By Janel Hutchison
Jaimie Sherling’s life was forever changed when she was diagnosed with breast cancer in April 2018. Just two months after diagnoses she underwent a double mastectomy, and for the following 15 months she endured a series of radiation and chemotherapy treatments.
By September 2019, Sherling was cancer-free and cleared to resume life as normal. However, life as a survivor, she found, was anything but normal.
After her double mastectomy, Sherling chose to forgo reconstructive surgery, which presented the new challenge of navigating life with a changed body. At first, Sherling found a solution in prosthetics, silicone disks that are inserted in bras to emulate breasts. After several months of use, however, Sherling decided to stop wearing the inserts.
“They’re not exactly comfortable,” Sherling said. “So [I thought]- Why would I wear this if I don’t have to?”
But without prosthetics, Sherling’s clothes didn’t fit anymore. V-neck shirts were too low, form-fitting clothing laid differently, and shirts with darts were useless. When Sherling started shopping for new clothes, she found that locating flattering feminine clothing that fit her body type was nearly impossible.
“It was a very painstaking process,” Sherling said. “I might be in a dressing room for two hours with stacks and stacks of clothes and find three things that work, maybe.”
After research, Sherling discovered there was not even a single line of clothing that caters specifically to women without breasts. With thousands of women undergoing double mastectomies every year, Sherling knew that many women were likely in the same situation, struggling with clothing fit on a daily basis. And so, after floating the idea to a few breast cancer survivor networking groups, Sherling decided to start her own line of clothing – one specifically made for survivors such as herself.
Wasting no time, Sherling completed the entrepreneurial training program at the Wisconsin UW-Madison Small Business Development Center this past fall, which she said was “a very valuable program for someone looking to be an entrepreneur.” Throughout the nine-week session, Sherling was connected with a business consultant who helped her write and finalize a business plan for “YDY (You Do You), Sweets,” a clothing line specifically designed for women who have had mastectomies.
“If I get my act together and things happen soon enough, I would be the first to market [to this demographic], which is pretty exciting,” said Sherling.
Sherling plans to design the line herself, which will eventually include tops, blouses, tunics and dresses. While she doesn’t know how to sew, Sherling said she “knows what works and what doesn’t,” and so “feels confident” in her ability to work with a pattern maker to design items that are both comfortable and flattering.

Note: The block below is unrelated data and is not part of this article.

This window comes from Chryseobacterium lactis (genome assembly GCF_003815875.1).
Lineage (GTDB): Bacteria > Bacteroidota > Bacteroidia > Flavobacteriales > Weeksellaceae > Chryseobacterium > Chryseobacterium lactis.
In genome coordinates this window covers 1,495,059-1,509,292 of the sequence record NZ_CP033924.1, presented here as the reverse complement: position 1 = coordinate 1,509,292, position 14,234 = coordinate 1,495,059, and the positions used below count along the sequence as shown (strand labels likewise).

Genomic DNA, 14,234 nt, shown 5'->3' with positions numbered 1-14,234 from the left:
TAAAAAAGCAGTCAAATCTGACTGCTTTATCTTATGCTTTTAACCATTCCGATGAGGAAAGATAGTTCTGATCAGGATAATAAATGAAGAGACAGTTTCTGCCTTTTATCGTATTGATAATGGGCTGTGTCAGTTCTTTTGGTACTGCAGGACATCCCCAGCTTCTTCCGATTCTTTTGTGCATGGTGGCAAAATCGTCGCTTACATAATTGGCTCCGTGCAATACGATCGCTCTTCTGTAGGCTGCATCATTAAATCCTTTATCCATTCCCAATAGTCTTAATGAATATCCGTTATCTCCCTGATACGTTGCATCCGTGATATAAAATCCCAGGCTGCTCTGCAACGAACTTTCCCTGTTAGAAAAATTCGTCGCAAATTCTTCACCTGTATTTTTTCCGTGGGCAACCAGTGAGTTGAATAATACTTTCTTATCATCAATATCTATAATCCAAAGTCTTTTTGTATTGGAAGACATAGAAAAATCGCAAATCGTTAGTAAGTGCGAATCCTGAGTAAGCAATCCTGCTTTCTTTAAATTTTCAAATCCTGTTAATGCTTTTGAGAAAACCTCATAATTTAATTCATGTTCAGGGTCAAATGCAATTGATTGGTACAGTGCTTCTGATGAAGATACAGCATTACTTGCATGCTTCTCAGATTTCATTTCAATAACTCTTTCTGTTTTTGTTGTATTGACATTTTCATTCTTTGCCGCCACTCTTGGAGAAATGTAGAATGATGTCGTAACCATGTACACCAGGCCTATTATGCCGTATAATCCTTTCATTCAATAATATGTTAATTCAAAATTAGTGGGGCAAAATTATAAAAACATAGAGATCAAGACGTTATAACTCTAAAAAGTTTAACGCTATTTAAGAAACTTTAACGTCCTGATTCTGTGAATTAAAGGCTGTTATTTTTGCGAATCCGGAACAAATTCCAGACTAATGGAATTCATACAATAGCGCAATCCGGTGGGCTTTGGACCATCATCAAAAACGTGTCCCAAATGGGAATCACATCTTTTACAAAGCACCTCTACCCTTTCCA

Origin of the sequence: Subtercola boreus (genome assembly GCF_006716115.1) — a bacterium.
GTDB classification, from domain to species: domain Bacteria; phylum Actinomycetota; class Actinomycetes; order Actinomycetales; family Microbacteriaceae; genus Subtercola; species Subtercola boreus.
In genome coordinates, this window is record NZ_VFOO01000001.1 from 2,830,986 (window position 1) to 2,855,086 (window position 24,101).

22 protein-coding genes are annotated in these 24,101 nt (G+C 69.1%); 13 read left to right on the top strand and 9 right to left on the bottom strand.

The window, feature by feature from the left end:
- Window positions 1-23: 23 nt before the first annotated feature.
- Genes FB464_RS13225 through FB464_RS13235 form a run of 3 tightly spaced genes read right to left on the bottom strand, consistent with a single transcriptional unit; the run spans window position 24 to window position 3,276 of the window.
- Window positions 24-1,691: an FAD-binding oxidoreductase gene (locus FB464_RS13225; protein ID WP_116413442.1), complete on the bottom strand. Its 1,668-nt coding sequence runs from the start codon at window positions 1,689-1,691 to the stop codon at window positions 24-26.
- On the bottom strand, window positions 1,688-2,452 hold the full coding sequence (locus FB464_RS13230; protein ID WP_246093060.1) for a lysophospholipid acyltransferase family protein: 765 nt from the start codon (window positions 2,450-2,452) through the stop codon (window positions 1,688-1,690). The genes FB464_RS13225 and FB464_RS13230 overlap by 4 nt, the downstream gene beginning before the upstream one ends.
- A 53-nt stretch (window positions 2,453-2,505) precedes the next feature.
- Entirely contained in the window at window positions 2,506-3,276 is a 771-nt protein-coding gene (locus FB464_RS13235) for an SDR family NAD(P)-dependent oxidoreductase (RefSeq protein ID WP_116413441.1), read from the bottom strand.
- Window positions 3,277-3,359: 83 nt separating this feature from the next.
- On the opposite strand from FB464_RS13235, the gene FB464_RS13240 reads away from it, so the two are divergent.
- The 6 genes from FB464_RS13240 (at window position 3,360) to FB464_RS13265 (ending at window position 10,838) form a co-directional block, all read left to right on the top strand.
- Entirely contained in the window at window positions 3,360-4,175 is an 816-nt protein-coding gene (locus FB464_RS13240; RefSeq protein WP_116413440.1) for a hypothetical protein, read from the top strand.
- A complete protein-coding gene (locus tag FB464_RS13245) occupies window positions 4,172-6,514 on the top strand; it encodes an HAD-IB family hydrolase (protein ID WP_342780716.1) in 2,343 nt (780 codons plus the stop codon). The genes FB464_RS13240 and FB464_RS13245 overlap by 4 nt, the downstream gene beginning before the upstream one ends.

Already, Sherling has one item that she is ready to launch, a cowl neck tunic that she has named “The Heather.” Marketing at $80, the top features “no fuss, wash and wear” fabric that skims the body and will be offered in a variety of different colors and feminine prints. Sherling plans to launch the item by taking pre-orders on social media, which she said was the “lowest risk” option given her limited budget.
Until Sherling secures the funding to develop a website, she plans to market her line through Instagram and Facebook, through which she will actively respond to questions and accept orders. Sherling said she hopes this initial marketing strategy will give her the success she needs to attract interest from investors.
While Sherling was hoping to launch her first item this month, the COVID-19 pandemic has pushed back her timeline.
“I just don’t feel it’s the right time given our world [crisis],” said Sherling. “But I know that I still will [launch] and I’m ready to go. It’s just a matter of timing.”
Once launched, Sherling hopes that YDY, Sweets will attract interest from both consumers and investors, as increased funding will allow her to establish an inventory, build an online store, and eventually begin marketing in small boutiques, hospitals and cancer centers.
This business plan, Sherling said, is driven by the belief that breast cancer survivors deserve better — that their stories are theirs to tell, and they should have the power to decide how they look and how they dress.
“YDY, Sweets [stands for] ‘You Do You,’ and that is the basis of my entire line,” Sherling said. “If you want to wear my clothing and not have prosthetics underneath … perfect. If some days, you want to wear prosthetics in other clothing … great. It’s all your choice… And right now, women in my circumstances do not have [that] choice.”
Hutchison is a student in the UW-Madison Department of Life Sciences Communication.